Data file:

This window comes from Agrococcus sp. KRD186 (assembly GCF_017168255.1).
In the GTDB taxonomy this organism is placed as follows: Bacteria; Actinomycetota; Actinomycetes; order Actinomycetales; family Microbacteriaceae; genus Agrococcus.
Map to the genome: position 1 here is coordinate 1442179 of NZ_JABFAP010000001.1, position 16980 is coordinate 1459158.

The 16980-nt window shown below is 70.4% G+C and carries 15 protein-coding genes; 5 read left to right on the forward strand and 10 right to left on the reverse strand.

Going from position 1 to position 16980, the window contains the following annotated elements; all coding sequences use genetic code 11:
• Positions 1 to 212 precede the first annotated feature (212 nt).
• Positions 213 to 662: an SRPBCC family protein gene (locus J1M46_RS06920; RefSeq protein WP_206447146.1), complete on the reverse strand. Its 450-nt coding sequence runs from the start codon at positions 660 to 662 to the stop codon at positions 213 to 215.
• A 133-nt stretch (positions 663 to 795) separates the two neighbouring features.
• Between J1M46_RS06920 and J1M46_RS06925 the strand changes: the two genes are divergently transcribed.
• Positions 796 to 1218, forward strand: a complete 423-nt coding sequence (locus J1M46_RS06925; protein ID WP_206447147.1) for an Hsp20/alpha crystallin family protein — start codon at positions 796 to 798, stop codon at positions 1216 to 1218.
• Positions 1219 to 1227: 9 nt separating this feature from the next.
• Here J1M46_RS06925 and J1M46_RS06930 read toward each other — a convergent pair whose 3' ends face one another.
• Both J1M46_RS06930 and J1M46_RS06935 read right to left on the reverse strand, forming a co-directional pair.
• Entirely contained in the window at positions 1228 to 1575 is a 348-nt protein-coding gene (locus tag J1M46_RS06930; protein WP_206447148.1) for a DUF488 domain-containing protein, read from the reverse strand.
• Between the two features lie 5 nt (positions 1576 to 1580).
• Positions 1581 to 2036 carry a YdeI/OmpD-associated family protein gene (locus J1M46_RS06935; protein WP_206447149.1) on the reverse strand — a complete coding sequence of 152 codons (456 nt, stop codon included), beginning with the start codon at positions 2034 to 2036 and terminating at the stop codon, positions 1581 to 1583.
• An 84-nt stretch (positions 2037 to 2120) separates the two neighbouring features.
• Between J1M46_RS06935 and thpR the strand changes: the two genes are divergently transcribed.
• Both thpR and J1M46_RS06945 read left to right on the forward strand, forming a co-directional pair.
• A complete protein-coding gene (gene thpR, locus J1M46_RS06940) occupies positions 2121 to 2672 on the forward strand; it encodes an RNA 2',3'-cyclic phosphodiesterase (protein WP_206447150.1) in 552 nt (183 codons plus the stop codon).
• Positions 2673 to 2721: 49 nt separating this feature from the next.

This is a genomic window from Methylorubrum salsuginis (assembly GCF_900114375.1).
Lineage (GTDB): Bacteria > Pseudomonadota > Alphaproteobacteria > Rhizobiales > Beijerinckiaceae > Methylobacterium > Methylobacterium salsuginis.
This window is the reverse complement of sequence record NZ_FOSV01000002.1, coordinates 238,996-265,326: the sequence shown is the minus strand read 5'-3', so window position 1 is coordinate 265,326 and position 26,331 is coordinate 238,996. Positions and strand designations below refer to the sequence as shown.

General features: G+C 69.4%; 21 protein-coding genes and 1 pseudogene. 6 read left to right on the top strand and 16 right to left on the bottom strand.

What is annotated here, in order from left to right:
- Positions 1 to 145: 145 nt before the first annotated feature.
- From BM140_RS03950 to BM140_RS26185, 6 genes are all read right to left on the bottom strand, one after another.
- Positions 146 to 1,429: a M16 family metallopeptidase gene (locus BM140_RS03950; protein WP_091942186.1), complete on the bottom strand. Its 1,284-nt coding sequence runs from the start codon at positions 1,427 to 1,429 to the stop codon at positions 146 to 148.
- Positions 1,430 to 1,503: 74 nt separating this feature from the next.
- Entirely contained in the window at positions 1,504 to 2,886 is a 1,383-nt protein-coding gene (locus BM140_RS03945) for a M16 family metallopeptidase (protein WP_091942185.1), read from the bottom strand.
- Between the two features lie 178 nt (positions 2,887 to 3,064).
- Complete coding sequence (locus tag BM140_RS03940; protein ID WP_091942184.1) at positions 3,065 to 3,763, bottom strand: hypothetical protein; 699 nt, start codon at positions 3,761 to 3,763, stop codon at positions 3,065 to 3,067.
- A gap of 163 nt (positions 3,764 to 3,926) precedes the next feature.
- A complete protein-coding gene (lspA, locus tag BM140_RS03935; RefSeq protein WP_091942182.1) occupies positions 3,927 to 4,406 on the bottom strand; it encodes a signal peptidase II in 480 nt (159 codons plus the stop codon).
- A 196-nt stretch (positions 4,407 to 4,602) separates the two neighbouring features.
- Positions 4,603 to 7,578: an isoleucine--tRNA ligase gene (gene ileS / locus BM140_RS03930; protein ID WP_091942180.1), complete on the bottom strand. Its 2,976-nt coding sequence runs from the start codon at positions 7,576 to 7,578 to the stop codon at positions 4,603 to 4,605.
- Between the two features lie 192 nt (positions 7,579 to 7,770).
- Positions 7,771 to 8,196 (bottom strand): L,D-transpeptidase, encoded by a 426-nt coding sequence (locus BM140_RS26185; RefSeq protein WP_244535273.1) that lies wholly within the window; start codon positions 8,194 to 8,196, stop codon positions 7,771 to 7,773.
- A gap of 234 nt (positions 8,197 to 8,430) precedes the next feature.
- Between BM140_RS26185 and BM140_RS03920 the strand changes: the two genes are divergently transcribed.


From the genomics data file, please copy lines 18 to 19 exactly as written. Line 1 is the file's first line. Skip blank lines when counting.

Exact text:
• Between J1M46_RS06935 and thpR the strand changes: the two genes are divergently transcribed.
• Both thpR and J1M46_RS06945 read left to right on the forward strand, forming a co-directional pair.